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Enhance Your Home's Safety with Arc Fault Circuit Breakers

There are around 51,000 electrical fires every year in the U.S. on average. Some of these fires can be attributed to arc faults within your electrical system. Our certified electricians at Bradley Mechanical help investigate, install and provide maintenance to arc fault circuit breakers to ensure your home’s safety and bring it up to code.

Myth vs. Fact: Arc Fault Circuit Breaker Edition

An arc fault happens when electrical currents find a route outside of the circuit’s intended path to travel through, which is a dangerous situation to have. An event like this causes electrical surges and fires, potentially leading to severe damage to your electric system, home or office. Common causes of arc faults include loose wire connections, corroded and overworked wires or wires pinched by furniture and other obstructions. Old and outdated electrical systems can also contribute to this problem, as wiring must be maintained and replaced over time.

Although arc fault circuit breakers have been a key component of new construction, home renovation, and overall home safety for many years, some confusion remains around the purpose and impact of arc fault circuit breakers. Let’s dispel a couple of these myths:

Myth Fact
Arc fault circuit breakers are the same as conventional circuit breakers. Arc fault circuit breakers are NOT the same as conventional circuit breakers, as conventional ones only respond to short circuits and overloads.
Arc fault circuit breakers are the same as ground fault circuit interrupters. Arc fault circuit breakers and ground fault circuit interrupters are not synonymous. Ground fault circuit interrupters are installed to help prevent shocks and electrocutions from occurring. In contrast, arc fault circuit breakers can help you avoid electrical fires by detecting electricity surges and wiring issues.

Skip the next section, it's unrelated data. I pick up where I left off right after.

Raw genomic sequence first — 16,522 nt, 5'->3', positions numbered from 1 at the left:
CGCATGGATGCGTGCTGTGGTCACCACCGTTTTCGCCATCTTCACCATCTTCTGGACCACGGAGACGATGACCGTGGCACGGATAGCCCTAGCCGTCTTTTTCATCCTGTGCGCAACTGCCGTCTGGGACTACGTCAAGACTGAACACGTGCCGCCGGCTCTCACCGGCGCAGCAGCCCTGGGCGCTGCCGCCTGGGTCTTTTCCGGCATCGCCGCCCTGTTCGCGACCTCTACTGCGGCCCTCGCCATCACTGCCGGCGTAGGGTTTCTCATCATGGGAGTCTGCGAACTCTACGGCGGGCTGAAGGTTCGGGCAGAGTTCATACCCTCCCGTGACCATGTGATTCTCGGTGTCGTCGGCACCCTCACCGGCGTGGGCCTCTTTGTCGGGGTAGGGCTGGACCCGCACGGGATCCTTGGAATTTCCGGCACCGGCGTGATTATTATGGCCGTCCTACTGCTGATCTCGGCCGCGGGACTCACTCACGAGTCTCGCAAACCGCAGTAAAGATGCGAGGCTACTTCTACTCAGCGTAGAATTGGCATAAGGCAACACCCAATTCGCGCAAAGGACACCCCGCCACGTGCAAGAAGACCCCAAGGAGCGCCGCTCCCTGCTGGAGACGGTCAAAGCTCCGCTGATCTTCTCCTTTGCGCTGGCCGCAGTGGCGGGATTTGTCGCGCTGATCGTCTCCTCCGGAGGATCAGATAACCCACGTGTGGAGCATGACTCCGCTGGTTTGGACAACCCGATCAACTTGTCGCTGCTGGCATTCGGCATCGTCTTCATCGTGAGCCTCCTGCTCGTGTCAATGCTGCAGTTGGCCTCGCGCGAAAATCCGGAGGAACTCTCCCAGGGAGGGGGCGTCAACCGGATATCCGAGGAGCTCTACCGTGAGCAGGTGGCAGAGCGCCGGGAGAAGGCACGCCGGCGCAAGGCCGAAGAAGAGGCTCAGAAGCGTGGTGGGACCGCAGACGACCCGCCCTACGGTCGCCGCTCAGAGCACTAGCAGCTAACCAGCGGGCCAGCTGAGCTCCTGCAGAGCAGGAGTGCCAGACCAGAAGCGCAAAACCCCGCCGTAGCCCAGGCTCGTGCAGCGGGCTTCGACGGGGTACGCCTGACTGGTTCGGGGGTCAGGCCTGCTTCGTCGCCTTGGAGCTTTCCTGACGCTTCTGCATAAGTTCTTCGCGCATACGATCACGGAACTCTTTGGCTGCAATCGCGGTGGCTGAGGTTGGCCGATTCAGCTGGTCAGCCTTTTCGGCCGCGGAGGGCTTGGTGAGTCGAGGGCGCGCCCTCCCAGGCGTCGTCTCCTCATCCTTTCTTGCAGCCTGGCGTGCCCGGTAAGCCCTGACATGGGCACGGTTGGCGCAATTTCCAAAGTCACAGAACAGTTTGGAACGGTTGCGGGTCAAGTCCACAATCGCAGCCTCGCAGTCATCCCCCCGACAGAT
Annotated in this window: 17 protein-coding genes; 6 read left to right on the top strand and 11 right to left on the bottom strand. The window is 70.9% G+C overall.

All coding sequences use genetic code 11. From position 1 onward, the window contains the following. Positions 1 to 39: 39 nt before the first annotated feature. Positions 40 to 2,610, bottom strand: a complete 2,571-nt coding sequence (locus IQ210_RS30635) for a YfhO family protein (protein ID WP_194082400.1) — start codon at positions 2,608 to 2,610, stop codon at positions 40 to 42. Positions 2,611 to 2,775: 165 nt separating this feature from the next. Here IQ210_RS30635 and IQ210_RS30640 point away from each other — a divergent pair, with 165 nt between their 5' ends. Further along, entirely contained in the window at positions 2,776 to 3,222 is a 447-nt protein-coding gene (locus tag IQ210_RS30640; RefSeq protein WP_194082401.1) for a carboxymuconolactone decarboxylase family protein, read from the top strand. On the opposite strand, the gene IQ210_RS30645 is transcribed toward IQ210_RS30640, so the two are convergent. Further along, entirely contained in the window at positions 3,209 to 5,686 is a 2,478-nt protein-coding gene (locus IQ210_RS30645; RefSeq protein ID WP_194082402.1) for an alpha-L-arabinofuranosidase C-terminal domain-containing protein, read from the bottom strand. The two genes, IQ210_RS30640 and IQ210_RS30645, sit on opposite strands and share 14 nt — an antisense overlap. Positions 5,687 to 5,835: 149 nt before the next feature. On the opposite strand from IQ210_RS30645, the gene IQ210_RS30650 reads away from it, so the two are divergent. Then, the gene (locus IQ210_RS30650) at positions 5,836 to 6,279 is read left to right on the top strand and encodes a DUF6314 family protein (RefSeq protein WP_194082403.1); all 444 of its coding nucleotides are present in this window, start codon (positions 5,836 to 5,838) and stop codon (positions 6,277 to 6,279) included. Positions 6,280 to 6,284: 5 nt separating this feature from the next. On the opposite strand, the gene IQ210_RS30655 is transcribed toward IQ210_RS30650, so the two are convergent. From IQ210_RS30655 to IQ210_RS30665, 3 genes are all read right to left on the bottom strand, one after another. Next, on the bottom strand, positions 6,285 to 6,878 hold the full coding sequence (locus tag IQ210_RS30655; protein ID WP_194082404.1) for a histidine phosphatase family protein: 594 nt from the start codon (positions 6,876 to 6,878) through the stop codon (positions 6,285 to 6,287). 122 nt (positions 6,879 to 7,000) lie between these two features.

Arc fault circuit breakers are only required in a few specific, high-energy use rooms. Since 2014, arc fault circuit interrupters have been required for all 15 and 20-amp branch circuits that provide power to outlets in virtually all residential rooms, including bedrooms, family rooms, dining rooms, living rooms, laundry rooms, recreation rooms, hallways, and even closets.
Arc fault circuit breakers are not life-saving devices. According to the U.S. Consumer Product Safety Commission, over 40,000 fires a year were linked to home electrical wiring in the 1990s. It was also reported that over half of these fires could have been prevented if arc fault circuit breakers had been used. Arc fault circuit breakers can help prevent these fires from occurring, making them essential life-saving devices in your home.

Arc Fault Breaker Installation from Certified Electricians 

Arc fault breaker installation can be completed with two standard methods. Special arc fault interrupter outlets can be installed in place of traditional outlets. However, since code requirements include all devices on the entire circuit, a more practical solution is to install an arc fault circuit breaker that replaces the standard circuit breaker and protects an entire circuit from arc faults.

If the electrical system in your home or office needs to be brought to code, do not hesitate to give Bradley Mechanical a call. And if you’re unsure of its state, our team of certified electricians will gladly assess it during our next visit.

If you’re considering upgrading your electrical system within your office building, we also provide electrical services on commercial properties to ensure your team and investments remain protected.

Find out if your home is up to code with Bradley Mechanical.

Frequently Asked Questions

What is an arc circuit breaker?

An arc fault circuit interrupter is a device that breaks an electrical circuit when it detects an electric arc fault within the circuit it is protecting. These devices can also detect loose wiring which could lead to electrical fires.

How does an arc fault breaker work?

It uses detection circuitry to determine if the arcing conditions are expected or unintended. An arc fault happens when electrical current flows through an unplanned path creating an unintended arc.

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